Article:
Once the U.S. Department of Justice gave Native American tribes the green light in 2014 to cultivate marijuana on tribal lands, the Flandreau Santee Sioux Tribe hired Monarch America (OTCQB: BTFL), a consulting firm based in Colorado, to help launch a marijuana resort.
Eric Hagen, Monarch’s CEO, and Jonathan Hunt, Monarch’s vice president of cultivation, consulted with the Flandreau Santee Sioux Tribe; however, on Nov. 7, 2015, the tribe burned its first marijuana crop in fear of a federal raid, as well as legal questions regarding the origin of the tribe’s cannabis seeds.
On Aug. 3, 2016, Hagen and Hunt were charged with conspiracy to possess marijuana, with Hagen’s charge for more than 10 pounds and Hunt’s charge for up to a pound.
While Hunt pleaded guilty on Aug. 15 to one count of drug conspiracy in the city of Flandreau, Hagen pleaded not guilty on all charges.
“I am yet unaware of any evidence, any evidence, that my client possessed even a gram of marijuana,” said Mike Butler, Hagen’s attorney. “The marijuana belonged to the Santee Sioux Tribe. They paid for it. They had legal ownership of it at all times. Mr. Hagen never had possession, actual or constructed, of the marijuana alleged in this case.”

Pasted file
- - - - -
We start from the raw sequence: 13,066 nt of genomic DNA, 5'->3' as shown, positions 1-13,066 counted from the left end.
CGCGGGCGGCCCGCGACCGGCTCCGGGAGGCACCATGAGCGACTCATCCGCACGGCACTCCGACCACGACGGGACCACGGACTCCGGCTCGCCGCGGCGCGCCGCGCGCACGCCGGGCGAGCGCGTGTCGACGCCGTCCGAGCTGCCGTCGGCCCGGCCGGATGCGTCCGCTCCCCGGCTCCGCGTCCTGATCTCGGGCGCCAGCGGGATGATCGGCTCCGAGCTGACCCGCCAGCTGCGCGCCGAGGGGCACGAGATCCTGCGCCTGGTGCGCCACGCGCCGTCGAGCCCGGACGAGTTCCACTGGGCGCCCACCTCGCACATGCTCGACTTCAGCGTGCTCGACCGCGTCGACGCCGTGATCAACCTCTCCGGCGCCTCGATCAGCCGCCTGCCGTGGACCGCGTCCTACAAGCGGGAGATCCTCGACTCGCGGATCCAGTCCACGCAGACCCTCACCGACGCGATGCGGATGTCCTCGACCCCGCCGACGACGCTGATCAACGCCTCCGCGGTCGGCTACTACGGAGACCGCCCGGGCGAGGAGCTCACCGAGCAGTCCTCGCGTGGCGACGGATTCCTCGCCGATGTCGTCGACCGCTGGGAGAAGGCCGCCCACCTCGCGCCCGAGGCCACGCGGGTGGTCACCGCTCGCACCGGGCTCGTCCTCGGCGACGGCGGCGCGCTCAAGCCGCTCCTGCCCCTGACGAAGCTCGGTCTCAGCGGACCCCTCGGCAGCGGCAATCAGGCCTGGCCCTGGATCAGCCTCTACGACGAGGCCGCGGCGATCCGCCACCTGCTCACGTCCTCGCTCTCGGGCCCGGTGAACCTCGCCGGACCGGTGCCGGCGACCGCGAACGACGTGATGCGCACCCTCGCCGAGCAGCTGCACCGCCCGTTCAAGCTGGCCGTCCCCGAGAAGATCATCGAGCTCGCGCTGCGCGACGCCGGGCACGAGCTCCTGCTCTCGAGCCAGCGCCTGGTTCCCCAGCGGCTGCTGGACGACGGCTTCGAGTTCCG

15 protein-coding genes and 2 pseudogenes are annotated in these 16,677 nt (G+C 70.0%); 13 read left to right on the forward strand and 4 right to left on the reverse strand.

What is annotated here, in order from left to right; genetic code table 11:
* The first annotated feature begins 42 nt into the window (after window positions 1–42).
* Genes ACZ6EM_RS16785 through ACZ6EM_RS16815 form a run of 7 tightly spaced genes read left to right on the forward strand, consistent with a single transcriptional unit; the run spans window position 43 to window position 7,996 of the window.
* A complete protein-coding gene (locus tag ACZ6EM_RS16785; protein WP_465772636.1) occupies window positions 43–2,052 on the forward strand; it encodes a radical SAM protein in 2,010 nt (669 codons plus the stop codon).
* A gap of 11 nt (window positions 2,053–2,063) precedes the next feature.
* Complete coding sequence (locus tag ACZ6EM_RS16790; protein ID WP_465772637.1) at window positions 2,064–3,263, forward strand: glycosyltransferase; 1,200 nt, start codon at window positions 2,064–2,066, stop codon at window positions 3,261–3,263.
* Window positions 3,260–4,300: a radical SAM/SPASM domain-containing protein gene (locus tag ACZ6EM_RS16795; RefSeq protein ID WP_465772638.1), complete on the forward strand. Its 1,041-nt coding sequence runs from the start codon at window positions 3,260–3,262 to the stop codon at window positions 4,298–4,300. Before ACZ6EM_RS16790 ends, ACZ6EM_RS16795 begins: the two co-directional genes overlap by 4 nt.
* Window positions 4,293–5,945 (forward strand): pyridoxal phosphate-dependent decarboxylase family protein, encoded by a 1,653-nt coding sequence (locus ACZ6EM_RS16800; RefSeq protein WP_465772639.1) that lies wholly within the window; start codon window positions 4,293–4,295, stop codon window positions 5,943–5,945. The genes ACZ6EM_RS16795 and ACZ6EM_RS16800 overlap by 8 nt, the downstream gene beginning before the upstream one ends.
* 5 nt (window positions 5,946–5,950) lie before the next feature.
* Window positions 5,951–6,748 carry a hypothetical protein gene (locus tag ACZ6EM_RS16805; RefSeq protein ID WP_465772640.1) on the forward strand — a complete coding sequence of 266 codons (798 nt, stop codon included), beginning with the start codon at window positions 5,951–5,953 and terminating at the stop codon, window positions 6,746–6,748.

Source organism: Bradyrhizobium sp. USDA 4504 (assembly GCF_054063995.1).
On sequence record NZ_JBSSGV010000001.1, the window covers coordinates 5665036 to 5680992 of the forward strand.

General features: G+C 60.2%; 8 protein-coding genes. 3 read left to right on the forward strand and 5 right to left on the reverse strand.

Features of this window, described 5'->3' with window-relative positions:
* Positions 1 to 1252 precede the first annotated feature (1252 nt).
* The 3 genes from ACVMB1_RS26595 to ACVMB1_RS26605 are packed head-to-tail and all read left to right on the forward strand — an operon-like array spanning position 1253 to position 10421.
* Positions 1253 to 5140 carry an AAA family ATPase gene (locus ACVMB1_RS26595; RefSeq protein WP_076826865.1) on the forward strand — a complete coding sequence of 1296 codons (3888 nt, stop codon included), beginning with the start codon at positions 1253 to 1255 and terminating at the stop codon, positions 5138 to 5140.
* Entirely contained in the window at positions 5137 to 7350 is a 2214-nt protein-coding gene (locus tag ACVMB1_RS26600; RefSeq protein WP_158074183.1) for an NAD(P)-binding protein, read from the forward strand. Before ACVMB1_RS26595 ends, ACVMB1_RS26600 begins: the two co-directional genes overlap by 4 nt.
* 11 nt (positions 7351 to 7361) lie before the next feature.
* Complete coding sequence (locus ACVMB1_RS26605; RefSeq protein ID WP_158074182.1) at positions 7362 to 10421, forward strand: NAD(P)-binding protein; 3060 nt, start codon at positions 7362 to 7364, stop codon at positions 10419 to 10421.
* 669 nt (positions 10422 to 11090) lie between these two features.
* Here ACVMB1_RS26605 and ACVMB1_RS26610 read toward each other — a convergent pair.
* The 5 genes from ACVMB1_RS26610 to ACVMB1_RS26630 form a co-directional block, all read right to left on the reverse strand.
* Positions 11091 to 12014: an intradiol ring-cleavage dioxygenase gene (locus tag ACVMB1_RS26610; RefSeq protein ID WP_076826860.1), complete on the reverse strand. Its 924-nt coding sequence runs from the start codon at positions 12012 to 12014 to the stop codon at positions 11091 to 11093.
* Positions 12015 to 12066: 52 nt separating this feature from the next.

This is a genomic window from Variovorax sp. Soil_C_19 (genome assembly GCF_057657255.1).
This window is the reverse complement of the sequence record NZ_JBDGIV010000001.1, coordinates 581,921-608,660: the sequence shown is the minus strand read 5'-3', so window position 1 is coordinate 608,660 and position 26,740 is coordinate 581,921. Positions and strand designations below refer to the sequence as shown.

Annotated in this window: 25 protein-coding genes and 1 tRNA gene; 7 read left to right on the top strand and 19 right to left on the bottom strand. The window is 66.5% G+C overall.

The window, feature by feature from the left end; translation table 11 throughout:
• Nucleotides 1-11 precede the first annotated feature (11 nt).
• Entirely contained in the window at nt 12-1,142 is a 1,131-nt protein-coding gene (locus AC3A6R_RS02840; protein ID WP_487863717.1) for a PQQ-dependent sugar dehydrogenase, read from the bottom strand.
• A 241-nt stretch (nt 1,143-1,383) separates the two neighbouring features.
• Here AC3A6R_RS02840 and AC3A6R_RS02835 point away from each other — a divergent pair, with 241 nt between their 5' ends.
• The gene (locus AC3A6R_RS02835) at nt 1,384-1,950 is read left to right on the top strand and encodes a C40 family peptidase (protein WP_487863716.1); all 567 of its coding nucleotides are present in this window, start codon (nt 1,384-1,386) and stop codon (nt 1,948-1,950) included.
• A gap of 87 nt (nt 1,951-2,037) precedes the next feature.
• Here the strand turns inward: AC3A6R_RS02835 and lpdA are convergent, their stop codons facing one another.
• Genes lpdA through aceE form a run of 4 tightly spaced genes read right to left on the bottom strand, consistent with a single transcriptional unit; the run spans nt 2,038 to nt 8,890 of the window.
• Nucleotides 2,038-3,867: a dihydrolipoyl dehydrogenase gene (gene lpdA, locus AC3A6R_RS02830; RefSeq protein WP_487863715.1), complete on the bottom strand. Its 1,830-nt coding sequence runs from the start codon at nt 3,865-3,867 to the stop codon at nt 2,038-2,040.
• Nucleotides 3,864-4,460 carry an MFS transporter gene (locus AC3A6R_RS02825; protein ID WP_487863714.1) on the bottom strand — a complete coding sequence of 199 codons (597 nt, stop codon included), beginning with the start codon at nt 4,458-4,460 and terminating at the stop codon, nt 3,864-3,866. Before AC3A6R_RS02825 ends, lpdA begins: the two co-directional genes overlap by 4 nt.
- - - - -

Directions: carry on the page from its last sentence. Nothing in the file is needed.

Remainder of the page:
According to court documents, in August 2015, Hunt bought seeds for 55 strains of marijuana from a seed company in the Netherlands, which where then put into CD cases, sewn into t-shirts and mailed to the tribe in South Dakota. By October 2015, the tribe had planted 30 strains of marijuana, all of which the tribe destroyed on Nov. 7, 2015.
As of now, the prosecution is recommending probation for Hunt who will be sentenced on Dec. 19, 2016, but Hagen’s case could affect Hunt’s sentencing date.
According to Argus Leader, South Dakota Attorney General Marty Jackley will not file charges against any members of the Flandreau Santee Sioux Tribe.
“To some degree the tribe has become a victim in this instance,” Jackley said.